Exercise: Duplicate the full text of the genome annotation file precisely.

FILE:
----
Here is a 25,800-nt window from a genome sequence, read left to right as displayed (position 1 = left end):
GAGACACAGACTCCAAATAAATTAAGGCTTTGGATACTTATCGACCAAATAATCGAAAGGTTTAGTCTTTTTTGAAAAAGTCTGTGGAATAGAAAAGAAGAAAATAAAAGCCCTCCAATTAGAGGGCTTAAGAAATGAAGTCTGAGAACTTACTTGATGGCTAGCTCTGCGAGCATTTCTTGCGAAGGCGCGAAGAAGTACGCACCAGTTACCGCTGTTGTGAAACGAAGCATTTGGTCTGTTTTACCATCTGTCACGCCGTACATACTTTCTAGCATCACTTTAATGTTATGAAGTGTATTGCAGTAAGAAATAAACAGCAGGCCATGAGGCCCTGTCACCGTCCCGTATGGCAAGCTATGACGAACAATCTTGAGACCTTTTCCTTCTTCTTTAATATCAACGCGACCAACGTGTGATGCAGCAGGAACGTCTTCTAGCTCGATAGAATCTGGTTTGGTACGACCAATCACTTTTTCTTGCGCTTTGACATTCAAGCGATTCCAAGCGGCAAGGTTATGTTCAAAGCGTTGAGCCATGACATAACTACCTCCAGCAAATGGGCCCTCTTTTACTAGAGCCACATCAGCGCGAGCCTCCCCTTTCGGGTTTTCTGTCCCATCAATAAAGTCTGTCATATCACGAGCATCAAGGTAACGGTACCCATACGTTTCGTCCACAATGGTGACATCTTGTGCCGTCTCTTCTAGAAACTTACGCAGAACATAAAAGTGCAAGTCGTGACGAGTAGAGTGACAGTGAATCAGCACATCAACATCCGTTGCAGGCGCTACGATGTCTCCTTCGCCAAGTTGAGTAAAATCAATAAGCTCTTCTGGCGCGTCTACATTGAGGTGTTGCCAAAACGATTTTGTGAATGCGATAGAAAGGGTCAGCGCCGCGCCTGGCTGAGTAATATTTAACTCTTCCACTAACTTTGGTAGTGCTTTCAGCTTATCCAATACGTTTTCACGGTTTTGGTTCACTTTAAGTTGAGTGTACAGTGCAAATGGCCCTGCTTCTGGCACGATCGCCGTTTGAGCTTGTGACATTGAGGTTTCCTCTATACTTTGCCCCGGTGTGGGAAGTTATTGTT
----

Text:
Here is a 25,800-nt window from a genome sequence, read left to right as displayed (position 1 = left end):
GAGACACAGACTCCAAATAAATTAAGGCTTTGGATACTTATCGACCAAATAATCGAAAGGTTTAGTCTTTTTTGAAAAAGTCTGTGGAATAGAAAAGAAGAAAATAAAAGCCCTCCAATTAGAGGGCTTAAGAAATGAAGTCTGAGAACTTACTTGATGGCTAGCTCTGCGAGCATTTCTTGCGAAGGCGCGAAGAAGTACGCACCAGTTACCGCTGTTGTGAAACGAAGCATTTGGTCTGTTTTACCATCTGTCACGCCGTACATACTTTCTAGCATCACTTTAATGTTATGAAGTGTATTGCAGTAAGAAATAAACAGCAGGCCATGAGGCCCTGTCACCGTCCCGTATGGCAAGCTATGACGAACAATCTTGAGACCTTTTCCTTCTTCTTTAATATCAACGCGACCAACGTGTGATGCAGCAGGAACGTCTTCTAGCTCGATAGAATCTGGTTTGGTACGACCAATCACTTTTTCTTGCGCTTTGACATTCAAGCGATTCCAAGCGGCAAGGTTATGTTCAAAGCGTTGAGCCATGACATAACTACCTCCAGCAAATGGGCCCTCTTTTACTAGAGCCACATCAGCGCGAGCCTCCCCTTTCGGGTTTTCTGTCCCATCAATAAAGTCTGTCATATCACGAGCATCAAGGTAACGGTACCCATACGTTTCGTCCACAATGGTGACATCTTGTGCCGTCTCTTCTAGAAACTTACGCAGAACATAAAAGTGCAAGTCGTGACGAGTAGAGTGACAGTGAATCAGCACATCAACATCCGTTGCAGGCGCTACGATGTCTCCTTCGCCAAGTTGAGTAAAATCAATAAGCTCTTCTGGCGCGTCTACATTGAGGTGTTGCCAAAACGATTTTGTGAATGCGATAGAAAGGGTCAGCGCCGCGCCTGGCTGAGTAATATTTAACTCTTCCACTAACTTTGGTAGTGCTTTCAGCTTATCCAATACGTTTTCACGGTTTTGGTTCACTTTAAGTTGAGTGTACAGTGCAAATGGCCCTGCTTCTGGCACGATCGCCGTTTGAGCTTGTGACATTGAGGTTTCCTCTATACTTTGCCCCGGTGTGGGAAGTTATTGTT